With Mark Sanchez and Eli Manning rightfully dominating the headlines over the last two weeks, you might have stopped paying close attention to the Yankees. They were way ahead in the AL East, gearing up for the playoffs with only a few niggling concerns and, frankly, the two football teams have been a lot more interesting. So you're forgiven for taking your eye off the ball, but we can't be so merciful for the Yankees themselves.
Five losses in the last nine games have cost the Yankees four games in the loss column against the Red Sox, a precarious position to be in when your next six games are against the Angels and those Sox. A week from now it would not be at all surprising to see the Yankees in a tie atop the American League East, something that was unthinkable 10 days ago. That doesn't portend total doom and gloom, the Yankees will play October baseball one way or the other, but it does stand to make things a lot more stressful over the final two weeks than you'd like for an aging team.
The Yankees want to win the division and the Yankees will do everything they can to win the division, which means that they can't afford to find rest for players like Johnny Damon, Derek Jeter and Jorge Posada in advance of the postseason. It means that there's a chance that they'll have to use Mariano Rivera three straight nights to nail down saves that keep them ahead of the Red Sox, and it means that starts for CC Sabathia and Andy Pettitte will be more than just tune-ups.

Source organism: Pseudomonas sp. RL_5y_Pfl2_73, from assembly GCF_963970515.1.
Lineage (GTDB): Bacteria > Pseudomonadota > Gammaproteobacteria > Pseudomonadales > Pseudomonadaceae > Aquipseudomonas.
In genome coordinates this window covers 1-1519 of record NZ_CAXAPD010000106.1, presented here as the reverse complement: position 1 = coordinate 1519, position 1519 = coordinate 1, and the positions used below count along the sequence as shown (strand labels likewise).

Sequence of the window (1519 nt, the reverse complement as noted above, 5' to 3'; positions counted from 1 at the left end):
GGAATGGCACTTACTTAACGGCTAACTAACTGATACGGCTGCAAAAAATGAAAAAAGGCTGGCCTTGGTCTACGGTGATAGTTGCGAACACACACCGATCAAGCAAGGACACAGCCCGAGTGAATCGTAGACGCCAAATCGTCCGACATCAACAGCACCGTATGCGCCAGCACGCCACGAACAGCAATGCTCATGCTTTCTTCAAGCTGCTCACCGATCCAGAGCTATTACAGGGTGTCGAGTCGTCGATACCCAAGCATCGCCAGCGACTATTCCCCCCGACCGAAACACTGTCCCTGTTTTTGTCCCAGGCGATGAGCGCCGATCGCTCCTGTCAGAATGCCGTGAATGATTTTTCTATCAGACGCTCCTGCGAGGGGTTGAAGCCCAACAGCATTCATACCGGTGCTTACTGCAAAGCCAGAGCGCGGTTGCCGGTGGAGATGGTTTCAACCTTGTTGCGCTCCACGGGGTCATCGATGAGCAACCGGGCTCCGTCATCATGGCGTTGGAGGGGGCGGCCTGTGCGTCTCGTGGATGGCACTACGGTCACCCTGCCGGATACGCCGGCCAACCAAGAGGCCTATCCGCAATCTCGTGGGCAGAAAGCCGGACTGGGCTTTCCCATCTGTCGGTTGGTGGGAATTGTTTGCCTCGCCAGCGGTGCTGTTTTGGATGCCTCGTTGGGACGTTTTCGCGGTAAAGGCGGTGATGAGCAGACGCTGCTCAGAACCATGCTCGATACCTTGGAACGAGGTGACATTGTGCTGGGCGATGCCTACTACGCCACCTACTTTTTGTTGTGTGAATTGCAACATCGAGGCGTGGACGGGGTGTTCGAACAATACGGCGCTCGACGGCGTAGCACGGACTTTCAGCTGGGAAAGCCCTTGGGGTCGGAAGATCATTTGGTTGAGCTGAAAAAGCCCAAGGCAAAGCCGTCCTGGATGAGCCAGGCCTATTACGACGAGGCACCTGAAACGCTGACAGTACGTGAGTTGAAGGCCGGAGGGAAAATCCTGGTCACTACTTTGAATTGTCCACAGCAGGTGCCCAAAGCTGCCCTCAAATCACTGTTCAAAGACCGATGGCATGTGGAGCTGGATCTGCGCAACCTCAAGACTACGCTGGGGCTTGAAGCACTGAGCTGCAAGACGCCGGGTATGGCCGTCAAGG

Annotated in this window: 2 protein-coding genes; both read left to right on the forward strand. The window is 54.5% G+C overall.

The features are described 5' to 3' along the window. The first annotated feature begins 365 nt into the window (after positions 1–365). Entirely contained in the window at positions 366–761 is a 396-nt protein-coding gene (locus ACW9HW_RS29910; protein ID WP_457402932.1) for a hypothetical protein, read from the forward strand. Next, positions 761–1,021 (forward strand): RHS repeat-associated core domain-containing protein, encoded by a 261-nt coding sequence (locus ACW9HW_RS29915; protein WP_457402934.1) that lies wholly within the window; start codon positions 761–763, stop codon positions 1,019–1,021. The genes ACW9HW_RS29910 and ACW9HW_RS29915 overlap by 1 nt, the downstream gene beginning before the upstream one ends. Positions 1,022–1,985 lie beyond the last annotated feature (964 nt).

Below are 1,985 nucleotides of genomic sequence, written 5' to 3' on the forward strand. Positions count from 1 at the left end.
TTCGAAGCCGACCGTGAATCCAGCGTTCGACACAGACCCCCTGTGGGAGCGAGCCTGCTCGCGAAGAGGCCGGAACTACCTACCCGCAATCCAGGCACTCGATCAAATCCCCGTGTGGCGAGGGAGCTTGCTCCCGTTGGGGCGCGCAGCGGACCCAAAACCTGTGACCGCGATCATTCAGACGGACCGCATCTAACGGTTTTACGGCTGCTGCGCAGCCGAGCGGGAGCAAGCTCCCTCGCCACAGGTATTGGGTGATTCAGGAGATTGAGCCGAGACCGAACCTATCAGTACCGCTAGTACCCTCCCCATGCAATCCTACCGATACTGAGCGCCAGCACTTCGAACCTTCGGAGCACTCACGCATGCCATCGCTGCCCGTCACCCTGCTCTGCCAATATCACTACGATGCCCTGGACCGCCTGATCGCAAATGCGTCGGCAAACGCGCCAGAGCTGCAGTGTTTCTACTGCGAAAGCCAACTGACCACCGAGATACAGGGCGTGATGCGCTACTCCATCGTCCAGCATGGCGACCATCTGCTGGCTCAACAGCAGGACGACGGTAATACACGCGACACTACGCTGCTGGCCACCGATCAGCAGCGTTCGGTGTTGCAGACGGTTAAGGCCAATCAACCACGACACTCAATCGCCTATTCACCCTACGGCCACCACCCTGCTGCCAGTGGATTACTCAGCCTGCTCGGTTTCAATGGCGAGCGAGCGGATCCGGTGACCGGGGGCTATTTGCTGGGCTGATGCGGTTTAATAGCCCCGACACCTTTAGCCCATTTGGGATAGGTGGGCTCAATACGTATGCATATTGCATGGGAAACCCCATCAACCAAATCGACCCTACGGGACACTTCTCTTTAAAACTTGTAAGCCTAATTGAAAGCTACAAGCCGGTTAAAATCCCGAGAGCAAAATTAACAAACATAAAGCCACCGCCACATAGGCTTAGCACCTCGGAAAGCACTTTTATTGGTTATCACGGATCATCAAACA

If worse comes to worse and the Yankees wind up as the wild card in the American League, it doesn't mean they won't wind up in the World Series. If recent history has taught us anything, it is that the playoffs are a totally different season. But recent history, specifically 2004, also taught us that these final games can impact what comes later. In 2004, Orlando Hernandez threw more than 120 pitches to win a September game and keep the Yankees on top of the AL East, but Duque's arm was shot and he was useless for the playoffs. Kevin Brown moved into the rotation, started Game Seven against the Red Sox and, well, you know how well that turned out.
All of this is playing out in front of a backdrop that sees the Red Sox, left for dead after their last visit to the Bronx, playing their most inspired ball of the year. Their lineup is cooking, Billy Wagner has toughened up their bullpen and even Daisuke Matsuzaka is pitching like a competent major leaguer. The gap that seemed so large when September began has all but disappeared, and the Yankees will have to defend what's left with everything they've got this weekend.
If they don't, it's a good bet that the Big Apple's two quarterbacks will stop being the only thing anyone's talking about in local sports.